Two years ago I attended the US National Academes Summit on America's Energy Future, a conference held in Washington D.C., March 13-14, 2008. The two day summit featured some 26 presentations providing an overview of recent influential energy research studies and initiatives. Speakers included three secretaries of energy: James Schlesinger (he was the first under President Carter), Samuel Bodman (then in office under President Bush) and 1997 Nobel Prize winner and director of the Lawrence Berkeley National Laboratory, Steven Chu (subsequently appointed by President Obama).

This year I attended the US Department of Energy's March 2-3, 2010 Energy Innovation Summit, held just south of Washington, D.C. This conference, with about 1700 attendees, served to introduce and give a progress report on DOE's newly formed Advanced Research Projects Agency - Energy (ARPA-E), patterned after the US Department of Defense's well-renowned ARPA. Presentations given over the two days included those by DOE Secretary Steven Chu, General Electric CEO Jeff Immelt, New York Times columnist Tom Friedman, retired Lockheed Martin CEO Norm Augustine and Daniel Yergin (well-known energy consultant and author of The Prize, the story of oil).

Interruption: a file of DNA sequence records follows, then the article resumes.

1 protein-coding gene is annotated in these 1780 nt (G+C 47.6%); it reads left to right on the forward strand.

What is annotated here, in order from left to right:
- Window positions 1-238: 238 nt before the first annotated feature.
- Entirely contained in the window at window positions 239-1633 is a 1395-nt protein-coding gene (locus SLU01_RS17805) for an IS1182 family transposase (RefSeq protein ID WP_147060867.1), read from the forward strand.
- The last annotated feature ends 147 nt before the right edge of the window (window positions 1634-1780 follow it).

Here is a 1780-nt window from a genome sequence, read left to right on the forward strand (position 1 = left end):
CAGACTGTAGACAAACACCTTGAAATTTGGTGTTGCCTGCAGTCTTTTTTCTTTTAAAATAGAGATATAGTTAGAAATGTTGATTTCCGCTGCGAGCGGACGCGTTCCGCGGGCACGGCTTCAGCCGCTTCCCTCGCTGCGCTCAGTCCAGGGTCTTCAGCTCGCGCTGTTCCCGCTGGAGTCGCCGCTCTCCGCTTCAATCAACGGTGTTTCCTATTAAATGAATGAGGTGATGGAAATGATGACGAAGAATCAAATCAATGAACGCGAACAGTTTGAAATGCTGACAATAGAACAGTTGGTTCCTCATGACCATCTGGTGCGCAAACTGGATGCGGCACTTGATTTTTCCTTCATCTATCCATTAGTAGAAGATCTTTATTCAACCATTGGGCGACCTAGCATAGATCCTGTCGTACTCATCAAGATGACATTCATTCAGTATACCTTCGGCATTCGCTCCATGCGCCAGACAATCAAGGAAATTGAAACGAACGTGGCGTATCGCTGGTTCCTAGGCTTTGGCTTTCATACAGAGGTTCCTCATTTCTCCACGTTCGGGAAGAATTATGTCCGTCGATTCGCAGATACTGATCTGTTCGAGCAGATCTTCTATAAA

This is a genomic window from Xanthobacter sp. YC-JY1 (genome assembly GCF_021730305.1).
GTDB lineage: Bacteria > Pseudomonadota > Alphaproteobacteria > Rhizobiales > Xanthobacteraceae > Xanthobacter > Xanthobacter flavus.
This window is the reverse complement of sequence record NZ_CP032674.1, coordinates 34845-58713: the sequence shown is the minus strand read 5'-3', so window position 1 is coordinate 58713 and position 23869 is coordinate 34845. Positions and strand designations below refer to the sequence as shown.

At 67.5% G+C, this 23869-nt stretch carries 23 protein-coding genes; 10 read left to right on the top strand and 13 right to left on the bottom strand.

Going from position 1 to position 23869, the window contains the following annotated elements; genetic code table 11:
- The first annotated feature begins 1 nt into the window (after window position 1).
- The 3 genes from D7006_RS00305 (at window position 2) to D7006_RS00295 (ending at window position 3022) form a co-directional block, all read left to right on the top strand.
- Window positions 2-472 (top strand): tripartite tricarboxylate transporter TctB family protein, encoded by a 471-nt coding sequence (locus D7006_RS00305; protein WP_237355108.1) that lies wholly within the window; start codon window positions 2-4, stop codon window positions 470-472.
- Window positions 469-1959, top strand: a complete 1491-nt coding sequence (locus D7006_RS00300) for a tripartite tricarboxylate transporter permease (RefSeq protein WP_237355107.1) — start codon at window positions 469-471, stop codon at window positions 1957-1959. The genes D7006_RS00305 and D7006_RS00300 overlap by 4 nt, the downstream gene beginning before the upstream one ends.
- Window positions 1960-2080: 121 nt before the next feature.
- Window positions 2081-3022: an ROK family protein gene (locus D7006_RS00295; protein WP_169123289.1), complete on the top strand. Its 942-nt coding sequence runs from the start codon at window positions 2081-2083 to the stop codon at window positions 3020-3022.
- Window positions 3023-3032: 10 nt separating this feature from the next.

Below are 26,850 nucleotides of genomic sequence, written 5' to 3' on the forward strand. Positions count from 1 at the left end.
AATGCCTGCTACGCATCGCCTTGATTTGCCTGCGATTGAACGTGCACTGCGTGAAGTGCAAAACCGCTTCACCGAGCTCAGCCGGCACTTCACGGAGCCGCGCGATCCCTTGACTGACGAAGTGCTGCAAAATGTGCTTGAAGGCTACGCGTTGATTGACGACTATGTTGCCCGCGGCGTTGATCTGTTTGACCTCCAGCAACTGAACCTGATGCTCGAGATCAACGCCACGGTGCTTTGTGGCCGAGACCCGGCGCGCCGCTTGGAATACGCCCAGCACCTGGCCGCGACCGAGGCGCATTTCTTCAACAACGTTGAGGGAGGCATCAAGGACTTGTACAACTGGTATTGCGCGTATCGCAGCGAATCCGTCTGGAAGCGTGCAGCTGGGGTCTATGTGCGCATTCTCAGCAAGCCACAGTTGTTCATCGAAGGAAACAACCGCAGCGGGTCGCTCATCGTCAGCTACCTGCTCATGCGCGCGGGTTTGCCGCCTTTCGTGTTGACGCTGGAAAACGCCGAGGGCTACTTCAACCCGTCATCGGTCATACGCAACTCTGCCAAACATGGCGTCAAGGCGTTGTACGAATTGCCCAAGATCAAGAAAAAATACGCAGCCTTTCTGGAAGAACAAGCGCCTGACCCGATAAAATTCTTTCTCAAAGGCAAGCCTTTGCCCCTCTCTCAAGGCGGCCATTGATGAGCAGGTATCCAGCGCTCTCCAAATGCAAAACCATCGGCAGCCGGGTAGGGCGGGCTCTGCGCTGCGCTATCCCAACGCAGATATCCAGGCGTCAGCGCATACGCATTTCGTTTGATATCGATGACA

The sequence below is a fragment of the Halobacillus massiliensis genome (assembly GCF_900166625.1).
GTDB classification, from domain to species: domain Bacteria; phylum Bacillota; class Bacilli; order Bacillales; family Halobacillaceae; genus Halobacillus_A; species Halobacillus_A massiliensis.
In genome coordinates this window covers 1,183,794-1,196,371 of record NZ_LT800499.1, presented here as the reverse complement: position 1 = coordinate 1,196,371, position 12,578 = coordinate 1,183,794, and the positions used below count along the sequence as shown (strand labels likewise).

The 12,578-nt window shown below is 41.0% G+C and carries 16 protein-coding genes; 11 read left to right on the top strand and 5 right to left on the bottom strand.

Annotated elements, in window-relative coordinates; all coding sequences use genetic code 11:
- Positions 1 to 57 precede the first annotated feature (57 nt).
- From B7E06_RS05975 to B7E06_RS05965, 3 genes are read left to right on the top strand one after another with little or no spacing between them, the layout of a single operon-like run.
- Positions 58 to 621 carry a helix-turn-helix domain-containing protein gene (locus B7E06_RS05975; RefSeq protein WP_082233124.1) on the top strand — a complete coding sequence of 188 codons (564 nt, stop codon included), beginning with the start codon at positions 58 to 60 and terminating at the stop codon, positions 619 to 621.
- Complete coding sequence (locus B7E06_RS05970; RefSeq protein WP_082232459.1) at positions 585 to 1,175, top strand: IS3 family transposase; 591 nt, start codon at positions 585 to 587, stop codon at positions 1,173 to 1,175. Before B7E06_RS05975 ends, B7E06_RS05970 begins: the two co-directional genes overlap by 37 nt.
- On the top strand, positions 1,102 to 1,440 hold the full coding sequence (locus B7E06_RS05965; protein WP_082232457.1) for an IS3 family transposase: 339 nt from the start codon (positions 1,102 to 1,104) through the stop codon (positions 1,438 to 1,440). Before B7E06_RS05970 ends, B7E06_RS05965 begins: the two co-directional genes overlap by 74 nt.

However, in both of these major energy conferences, there was a complete lack of serious discussion of the important role of electric power gas turbines, in America's and the world's energy future. In discussions often centered around the “hydrogen economy” and “renewable energy” the actual role that gas turbine technology has and will play in the world's energy picture was benignly neglected or ignored. If mentioned, it was referred to as a transitional means to the employment of some future, immerging energy converter (e.g. the fuel cell, solar energy plants, or wind turbine farms) .